Thursday, 24 July 2014

Curry Chicken with mushrooms and peas

This is one of the most fulfilling recipes. It absolutely satisfies your cravings and hunger without you having to start feeling guilty about anything. The inspiration for this recipe came from the vegetarian version of making mushrooms and pea curry. No one in my house wants to see vegetarian food that’s when I decided to add chicken to it making it utterly delectable.

You can have/serve this curry with anything you prefer – steamed rice, toasted bread, tortillas or rotis. But I served mine with couscous. The recipe is mentioned below.  

In case you are using chicken (drumsticks and thighs) on the bone, you do not need any chicken stock to flavor the dish but If you are using boneless chicken then you need about half a cup of chicken stock in which case it will be half cup chicken stock and half cup of milk.

For the Curry Chicken

500 grams of Chicken
200 grams of Button mushrooms
300 grams of green fresh/frozen peas
10-12 almonds
6 cloves of garlic
1 inch piece of ginger
1 tsp whole cumin
5 medium onions sliced
3-4 green chilies
1 tsp turmeric powder
2 tsp coriander powder
1 tsp cumin powder
1 tsp garam masala
½ cup tomato puree
1 cup whole milk
6 tbsp mild olive oil
Salt and sugar

Chop the garlic and ginger roughly. Heat a heavy bottomed pan, add 1 tbsp oil and saute the almonds until its aroma is released and then throw in the garlic and ginger. Toast until the almonds, ginger and garlic smell wafts through. Blend it into a very fine paste and set aside.

Heat the same pan with 3 tbsp oil, sprinkle the whole cumin on it and let it pop. Saute the onions and chopped green chilies for a few minutes on high, sprinkle some salt on it, give it a good mix and lower the heat completely and cover the pan with a lid. Let the onions stew in its own juices until they are completely soft and mushy. Add the quartered mushrooms and peas. At this point add in all the powdered spices into the mixture and season it liberally with salt. Cook the mushrooms, peas and spices on a high heat before adding the tomato puree. Add in about a teaspoon of sugar. Stir the mixture thoroughly before setting it aside in a bowl.

Heat the same pan with 2 tbsp oil and brown the chicken pieces in it. I like golden brown pieces and thereby I fry it on a high heat until my desired color is achieved. Once the chicken has some color, you will see that it oozes juice into the pan that is when you add the silky almond paste to it. Stir on a high heat until you see the oil separating, and then add the mushroom and peas. Add the liquid, cover with a lid and let it come to a bubbling boil before you reduce the heat to simmer for 15 minutes.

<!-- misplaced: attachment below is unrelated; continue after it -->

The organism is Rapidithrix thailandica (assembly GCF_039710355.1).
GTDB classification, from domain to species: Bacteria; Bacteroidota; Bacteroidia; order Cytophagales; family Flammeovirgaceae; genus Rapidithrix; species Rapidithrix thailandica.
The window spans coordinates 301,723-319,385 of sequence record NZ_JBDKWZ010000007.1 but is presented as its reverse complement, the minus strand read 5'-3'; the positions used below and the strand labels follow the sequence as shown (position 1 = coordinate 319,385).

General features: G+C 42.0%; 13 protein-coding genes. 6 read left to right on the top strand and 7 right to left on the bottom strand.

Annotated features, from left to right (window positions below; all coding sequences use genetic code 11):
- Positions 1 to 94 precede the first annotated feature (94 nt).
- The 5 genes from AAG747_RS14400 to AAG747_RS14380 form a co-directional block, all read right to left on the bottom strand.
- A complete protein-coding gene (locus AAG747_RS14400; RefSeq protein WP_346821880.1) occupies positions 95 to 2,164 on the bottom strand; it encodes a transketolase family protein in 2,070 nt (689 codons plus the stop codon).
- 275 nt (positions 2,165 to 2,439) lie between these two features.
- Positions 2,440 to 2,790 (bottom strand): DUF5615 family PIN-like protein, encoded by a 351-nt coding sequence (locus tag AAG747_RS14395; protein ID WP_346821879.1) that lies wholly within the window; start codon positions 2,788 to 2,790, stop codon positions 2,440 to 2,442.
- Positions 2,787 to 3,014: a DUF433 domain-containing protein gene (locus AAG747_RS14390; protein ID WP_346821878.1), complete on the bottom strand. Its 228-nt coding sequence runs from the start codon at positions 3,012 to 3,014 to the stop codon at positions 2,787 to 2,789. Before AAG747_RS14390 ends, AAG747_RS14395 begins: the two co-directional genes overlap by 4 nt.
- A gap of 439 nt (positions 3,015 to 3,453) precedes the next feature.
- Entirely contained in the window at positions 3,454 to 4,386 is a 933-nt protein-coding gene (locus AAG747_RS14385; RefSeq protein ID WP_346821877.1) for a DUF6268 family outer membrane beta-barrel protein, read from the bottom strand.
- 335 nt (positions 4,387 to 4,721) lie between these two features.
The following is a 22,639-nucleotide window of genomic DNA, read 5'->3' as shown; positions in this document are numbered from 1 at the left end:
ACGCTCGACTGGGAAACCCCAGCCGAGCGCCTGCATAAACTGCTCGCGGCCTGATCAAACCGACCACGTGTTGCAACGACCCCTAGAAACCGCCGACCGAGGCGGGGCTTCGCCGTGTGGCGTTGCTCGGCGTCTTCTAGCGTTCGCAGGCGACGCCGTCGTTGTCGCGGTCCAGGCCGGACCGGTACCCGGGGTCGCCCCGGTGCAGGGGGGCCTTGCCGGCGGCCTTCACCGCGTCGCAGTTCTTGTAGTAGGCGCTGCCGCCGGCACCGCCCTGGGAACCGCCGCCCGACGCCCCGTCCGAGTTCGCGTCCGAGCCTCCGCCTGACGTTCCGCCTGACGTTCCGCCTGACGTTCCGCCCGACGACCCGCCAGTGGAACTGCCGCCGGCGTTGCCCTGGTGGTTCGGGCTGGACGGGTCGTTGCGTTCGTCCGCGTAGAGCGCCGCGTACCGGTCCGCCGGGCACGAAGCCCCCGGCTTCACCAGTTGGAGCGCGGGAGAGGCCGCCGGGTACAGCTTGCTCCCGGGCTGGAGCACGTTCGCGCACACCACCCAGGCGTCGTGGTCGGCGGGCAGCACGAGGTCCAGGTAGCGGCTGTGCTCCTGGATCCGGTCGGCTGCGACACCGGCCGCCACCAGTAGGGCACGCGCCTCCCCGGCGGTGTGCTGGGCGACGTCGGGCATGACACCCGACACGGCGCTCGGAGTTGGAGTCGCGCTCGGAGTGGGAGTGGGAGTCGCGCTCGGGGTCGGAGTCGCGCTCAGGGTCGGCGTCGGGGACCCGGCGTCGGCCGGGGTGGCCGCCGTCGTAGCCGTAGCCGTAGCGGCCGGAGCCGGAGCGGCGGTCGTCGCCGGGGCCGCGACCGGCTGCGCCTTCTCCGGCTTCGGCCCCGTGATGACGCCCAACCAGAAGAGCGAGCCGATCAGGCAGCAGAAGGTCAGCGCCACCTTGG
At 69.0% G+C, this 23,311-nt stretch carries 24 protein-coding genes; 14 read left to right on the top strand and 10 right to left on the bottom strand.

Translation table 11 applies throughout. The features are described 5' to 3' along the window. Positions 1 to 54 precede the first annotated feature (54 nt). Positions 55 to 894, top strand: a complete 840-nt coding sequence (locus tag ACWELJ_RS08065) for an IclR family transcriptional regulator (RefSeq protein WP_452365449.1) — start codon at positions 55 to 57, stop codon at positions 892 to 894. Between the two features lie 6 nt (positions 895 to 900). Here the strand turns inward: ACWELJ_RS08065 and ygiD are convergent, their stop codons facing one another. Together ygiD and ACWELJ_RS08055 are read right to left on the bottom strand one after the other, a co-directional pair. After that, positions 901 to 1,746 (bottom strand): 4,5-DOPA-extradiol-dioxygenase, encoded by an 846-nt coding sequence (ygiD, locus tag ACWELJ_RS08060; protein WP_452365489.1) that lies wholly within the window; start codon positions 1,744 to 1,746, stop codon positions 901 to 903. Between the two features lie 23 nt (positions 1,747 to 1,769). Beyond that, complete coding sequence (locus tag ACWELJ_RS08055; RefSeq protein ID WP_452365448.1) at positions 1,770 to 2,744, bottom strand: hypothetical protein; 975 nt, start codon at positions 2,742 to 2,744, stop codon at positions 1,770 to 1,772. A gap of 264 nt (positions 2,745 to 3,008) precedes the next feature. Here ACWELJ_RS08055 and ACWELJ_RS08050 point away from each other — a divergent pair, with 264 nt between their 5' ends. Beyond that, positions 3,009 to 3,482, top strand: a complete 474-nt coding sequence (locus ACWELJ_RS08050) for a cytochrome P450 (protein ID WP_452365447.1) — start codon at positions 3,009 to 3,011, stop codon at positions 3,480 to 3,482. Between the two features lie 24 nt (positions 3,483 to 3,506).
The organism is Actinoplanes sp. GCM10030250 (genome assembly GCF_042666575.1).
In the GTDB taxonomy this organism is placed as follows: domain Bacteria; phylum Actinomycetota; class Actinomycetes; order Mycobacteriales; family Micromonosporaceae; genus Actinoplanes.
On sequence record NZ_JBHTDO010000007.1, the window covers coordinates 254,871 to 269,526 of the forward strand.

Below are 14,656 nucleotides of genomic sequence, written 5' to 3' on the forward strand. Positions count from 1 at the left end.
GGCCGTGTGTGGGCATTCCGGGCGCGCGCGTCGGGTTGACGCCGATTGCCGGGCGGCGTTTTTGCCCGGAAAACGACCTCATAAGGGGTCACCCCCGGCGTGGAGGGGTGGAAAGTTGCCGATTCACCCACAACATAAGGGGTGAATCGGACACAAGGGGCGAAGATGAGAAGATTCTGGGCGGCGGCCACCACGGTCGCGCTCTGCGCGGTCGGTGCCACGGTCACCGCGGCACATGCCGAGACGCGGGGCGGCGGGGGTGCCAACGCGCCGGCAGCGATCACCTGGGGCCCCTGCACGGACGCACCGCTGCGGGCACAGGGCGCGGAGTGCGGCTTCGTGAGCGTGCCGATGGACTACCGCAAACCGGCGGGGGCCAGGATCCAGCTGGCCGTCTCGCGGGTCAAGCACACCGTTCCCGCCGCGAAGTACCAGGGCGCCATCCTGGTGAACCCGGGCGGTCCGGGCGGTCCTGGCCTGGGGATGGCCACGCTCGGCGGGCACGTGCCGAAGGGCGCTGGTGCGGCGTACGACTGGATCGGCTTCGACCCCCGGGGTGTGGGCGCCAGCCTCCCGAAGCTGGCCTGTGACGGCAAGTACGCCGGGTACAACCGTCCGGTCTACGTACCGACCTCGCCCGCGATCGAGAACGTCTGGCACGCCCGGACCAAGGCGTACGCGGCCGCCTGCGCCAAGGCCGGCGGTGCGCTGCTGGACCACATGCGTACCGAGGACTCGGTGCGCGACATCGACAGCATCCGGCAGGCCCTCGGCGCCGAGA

It should be very thick and gloopy giving it a spicy hit yet there should be a creamy undertone. Please note that by spicy I do not mean it to be hot, I am particularly referring it to the use of numerous spices in the curry.

I served this curry on a bed of couscous that I flavored with ginger, mustard and curry leaves.

For the Couscous with ginger and curry leaves

1 cup of couscous
1 ½ cup of chicken stock
3 tbsp mild olive oil
15-20 curry leaves
Handful of raisins
1 tsp yellow mustard seeds
1 tsp julienne ginger
1 tsp green chilies chopped

Bring the chicken stock to a rolling boil and then add it to the couscous. I used somewhere between 1 ¼ cup – 1 ½ cup. It depends on the quality of the instant couscous, sometimes it needs more and sometimes less. Cover with a cling wrap thereby not letting any steam escape. Set aside for 10-15 minutes.

In a frying pan, heat 3 tbsp oil, add the ginger, curry leaves, green chilies, mustard and raisins to it. The mustard seeds should pop and the raisins should plump up and look blistered but not black. Fork the couscous fluffing it up before adding the tempered spices. Add in the hot oil and the spices to the bowl of couscous very carefully and stir it thoroughly.

I used raisins to give it some sweetness. When eaten with the curry, it absolutely requires this sweetness from the raisins thereby balancing the spicy gravy.

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